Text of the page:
Gov. Tom Wolf, joined by allies, appears in Ambler, Pa., on May 31, 2019 (Capital-Star photo by Nick Field)
AMBLER, Pa. — With abortion rights under siege nationwide, Gov. Tom Wolf on Friday reiterated his vow to veto any attempt by Pennsylvania’s Republican-controlled General Assembly to restrict a woman’s constitutionally protected right to access the procedure.
Surrounded by a delegation of statewide and local officials, Wolf said he “condemned” such states as Alabama and Missouri that have enacted near total bans on abortion, as well as “those folks who think they want to put somebody, a bureaucrat, a politician, in between a woman and her doctor.”
“That is wrong and I will veto those bills,” the Democrat said.
Last month, Republicans in the state House, with the support of some Democrats, passed a bill banning abortion based on an in-utero diagnosis of Down syndrome. Supporters claim they’re acting to protect the rights of Pennsylvanians with disabilities. Critics have charged the bill — co-sponsored by state House Speaker Mike Turzai, an ardent opponent of abortion access — is both unconstitutional and unenforceable.
A companion bill is making its way through the 50-member state Senate.
Wolf was joined at the noontime event at a suburban SEPTA station by state Attorney General Josh Shapiro; U.S. Rep. Madeleine Dean, D-4th District; state Sen. Maria Collett, D-Montgomery; state Rep. Mary Jo Daley, D-Montgomery; Montgomery County Commissioners Val Arkoosh and Ken Strong; as well as Ambler Mayor Jeanne Sorg.
While Wolf has been an ardent supporter of abortion rights since before he took office, another prominent Pennsylvania Democrat is famously opposed: U.S. Sen. Bob Casey, Pa.. The lawmaker, however, has supported funding for Planned Parenthood.
Wolf’s pledge Friday stood in contrast to Louisiana Gov. John Bel Edwards, another anti-abortion Democrat who signed a bill Thursday that bans abortions after six weeks. Edwards is up for re-election this November.
The gathering attracted a hundred or so abortion rights activists as well as a few dozen protesters opposed to abortion access.
The always contentious issue began to receive increased attention last year, after federal Judge Brett M. Kavanaugh was confirmed to the U.S. Supreme Court.
Kavanaugh replaced swing Justice Anthony Kennedy, who authored the 1992 Planned Parenthood of Pennsylvania v. Casey decision. The ruling upheld the core of the landmark 1973 Roe v. Wade case, but created an “undue burden” standard that has been used to restrict access to the procedure.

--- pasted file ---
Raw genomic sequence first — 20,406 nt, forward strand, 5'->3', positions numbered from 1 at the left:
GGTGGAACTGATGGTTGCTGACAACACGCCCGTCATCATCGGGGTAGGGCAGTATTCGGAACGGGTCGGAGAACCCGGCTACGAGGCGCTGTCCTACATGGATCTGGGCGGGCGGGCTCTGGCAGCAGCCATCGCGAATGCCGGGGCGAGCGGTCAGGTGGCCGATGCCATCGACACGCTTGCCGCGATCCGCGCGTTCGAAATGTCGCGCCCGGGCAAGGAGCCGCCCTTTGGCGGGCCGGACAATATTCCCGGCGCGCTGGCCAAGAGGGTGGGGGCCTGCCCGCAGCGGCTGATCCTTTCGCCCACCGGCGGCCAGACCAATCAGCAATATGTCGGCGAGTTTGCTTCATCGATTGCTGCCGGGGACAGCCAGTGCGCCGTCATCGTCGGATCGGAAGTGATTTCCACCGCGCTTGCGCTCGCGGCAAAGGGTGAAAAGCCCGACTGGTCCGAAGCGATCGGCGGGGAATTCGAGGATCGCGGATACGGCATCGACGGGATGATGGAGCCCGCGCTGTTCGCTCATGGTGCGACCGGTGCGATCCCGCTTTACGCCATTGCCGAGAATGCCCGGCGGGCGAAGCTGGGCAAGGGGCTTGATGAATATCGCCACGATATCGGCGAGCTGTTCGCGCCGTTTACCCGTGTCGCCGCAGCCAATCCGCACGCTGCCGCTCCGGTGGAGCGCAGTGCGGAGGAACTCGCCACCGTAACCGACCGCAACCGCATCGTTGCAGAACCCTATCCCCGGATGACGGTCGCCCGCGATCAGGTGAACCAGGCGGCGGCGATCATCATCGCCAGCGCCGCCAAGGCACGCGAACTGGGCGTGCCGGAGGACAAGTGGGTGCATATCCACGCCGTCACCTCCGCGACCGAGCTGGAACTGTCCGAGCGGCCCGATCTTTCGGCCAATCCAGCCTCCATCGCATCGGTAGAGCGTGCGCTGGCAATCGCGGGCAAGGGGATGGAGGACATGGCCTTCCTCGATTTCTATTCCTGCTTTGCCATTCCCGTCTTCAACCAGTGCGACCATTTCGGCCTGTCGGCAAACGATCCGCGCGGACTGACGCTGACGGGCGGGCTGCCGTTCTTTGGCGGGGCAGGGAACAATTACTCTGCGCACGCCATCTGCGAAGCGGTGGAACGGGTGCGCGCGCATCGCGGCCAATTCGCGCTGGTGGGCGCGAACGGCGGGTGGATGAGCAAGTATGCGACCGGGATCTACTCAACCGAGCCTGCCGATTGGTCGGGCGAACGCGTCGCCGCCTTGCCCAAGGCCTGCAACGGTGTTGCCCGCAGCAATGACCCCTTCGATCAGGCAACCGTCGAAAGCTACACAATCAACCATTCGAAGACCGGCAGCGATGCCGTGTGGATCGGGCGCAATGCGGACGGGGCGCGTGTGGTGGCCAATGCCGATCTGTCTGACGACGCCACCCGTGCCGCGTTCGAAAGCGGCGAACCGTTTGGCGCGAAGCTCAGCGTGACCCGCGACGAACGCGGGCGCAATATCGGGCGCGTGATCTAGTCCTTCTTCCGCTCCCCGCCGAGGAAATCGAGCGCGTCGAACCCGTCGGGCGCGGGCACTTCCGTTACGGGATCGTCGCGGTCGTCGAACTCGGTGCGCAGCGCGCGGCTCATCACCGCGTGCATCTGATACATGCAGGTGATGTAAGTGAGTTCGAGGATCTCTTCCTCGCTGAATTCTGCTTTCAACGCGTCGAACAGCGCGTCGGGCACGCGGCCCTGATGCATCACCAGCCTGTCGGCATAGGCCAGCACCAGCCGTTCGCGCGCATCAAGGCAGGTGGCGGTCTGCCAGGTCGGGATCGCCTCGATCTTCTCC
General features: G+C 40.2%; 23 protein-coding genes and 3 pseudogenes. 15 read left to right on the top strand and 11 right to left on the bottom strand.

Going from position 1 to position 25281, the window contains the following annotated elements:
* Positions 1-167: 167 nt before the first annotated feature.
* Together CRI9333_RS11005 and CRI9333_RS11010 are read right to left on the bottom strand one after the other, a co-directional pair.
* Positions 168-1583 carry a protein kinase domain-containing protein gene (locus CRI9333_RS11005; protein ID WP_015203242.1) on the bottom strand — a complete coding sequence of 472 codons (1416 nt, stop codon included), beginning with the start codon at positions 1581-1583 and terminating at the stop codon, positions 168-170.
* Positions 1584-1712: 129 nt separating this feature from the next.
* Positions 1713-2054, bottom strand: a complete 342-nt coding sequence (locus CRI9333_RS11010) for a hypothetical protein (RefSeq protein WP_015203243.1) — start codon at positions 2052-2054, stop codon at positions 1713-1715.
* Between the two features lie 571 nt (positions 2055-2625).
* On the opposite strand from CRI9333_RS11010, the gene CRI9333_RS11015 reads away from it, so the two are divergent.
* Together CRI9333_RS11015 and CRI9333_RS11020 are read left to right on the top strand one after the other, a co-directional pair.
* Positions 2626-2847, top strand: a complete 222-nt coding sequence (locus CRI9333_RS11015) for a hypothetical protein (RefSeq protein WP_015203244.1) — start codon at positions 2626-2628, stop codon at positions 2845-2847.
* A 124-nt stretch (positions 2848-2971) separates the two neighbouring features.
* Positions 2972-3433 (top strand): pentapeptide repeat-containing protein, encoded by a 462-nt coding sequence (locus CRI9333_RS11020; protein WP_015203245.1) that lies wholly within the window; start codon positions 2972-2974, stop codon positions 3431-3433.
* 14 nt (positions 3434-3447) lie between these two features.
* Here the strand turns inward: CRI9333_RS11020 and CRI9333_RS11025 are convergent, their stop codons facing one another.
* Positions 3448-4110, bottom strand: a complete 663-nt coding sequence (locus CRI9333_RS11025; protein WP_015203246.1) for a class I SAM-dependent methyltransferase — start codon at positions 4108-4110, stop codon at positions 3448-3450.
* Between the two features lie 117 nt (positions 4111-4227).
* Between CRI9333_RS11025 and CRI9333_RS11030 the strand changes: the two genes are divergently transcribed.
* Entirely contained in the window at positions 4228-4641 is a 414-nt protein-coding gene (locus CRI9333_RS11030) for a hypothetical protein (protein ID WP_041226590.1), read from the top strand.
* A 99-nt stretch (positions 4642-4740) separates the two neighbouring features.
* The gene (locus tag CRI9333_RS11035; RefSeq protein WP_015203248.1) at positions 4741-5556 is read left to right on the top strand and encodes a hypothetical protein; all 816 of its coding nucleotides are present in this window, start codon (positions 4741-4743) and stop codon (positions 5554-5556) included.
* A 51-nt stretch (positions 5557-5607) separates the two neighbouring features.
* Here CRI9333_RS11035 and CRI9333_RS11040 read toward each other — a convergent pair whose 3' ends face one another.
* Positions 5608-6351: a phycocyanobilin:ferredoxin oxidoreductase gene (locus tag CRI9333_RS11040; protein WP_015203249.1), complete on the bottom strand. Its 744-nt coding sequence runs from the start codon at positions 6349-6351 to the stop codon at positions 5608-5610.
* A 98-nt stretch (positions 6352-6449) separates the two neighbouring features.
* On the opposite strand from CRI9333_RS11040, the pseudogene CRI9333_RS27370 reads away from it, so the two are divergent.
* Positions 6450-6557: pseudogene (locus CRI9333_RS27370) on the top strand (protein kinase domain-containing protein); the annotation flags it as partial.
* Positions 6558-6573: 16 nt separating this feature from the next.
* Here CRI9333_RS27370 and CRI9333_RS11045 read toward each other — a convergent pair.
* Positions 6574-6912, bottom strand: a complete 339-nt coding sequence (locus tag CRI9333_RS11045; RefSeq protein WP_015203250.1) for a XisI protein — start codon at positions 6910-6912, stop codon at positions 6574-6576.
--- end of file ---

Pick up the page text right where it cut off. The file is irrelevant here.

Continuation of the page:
The belief among activists and pundits is that the five justices appointed by Republican presidents (Kavanaugh, Samuel Alito, Neil Gorsuch, John Roberts, and Clarence Thomas) constitute a majority to overturn Roe.
As a result, GOP legislators in a number of states are enacting increasingly stringent restrictions. The most stark example is a new Alabama law, which outlaws abortion in all cases except where the life of the mother is endangered.
Wolf, a former Planned Parenthood escort, directly addressed this development in his remarks.
“All the bills that are going through [in] Alabama and Georgia and everywhere else — all those bills, they’re not a matter of whether we have [a] choice or not,” Wolf said. “It’s a matter of who’s gonna make the choice. Where I come down: The woman should make the choice.”
Shapiro applauded Wolf’s pledge and took aim at President Donald Trump.
“We’ve heard you loud and clear, and the good news is here in Pennsylvania, Governor Wolf is your backstop and our champion,” Shapiro said. “I will never hesitate as your attorney general to fight to protect the reproductive rights of all women in this commonwealth.”
He went on to cite his battle against the Trump administration’s initiative to allow employers to opt out of providing birth control as part of their healthcare plans.
“When the president tried to enact illegal rules to leave contraception care up to a CEO, we took the president to court,” Shapiro said. “So we led a nationwide coalition, and today a nationwide injunction is in place protecting women’s access to contraception.”
Dean, a freshman elected to Congress last year, said she has “never met a single woman who woke up one day and said, ‘Yeah, I think I’d like to have an abortion today.’”
“It just does not happen,” she continued. “Life is complicated and sometimes women find themselves in situations where that decision feels necessary.”
Nick Field is a freelance writer from Bucks County. His work appears frequently in the Capital-Star.
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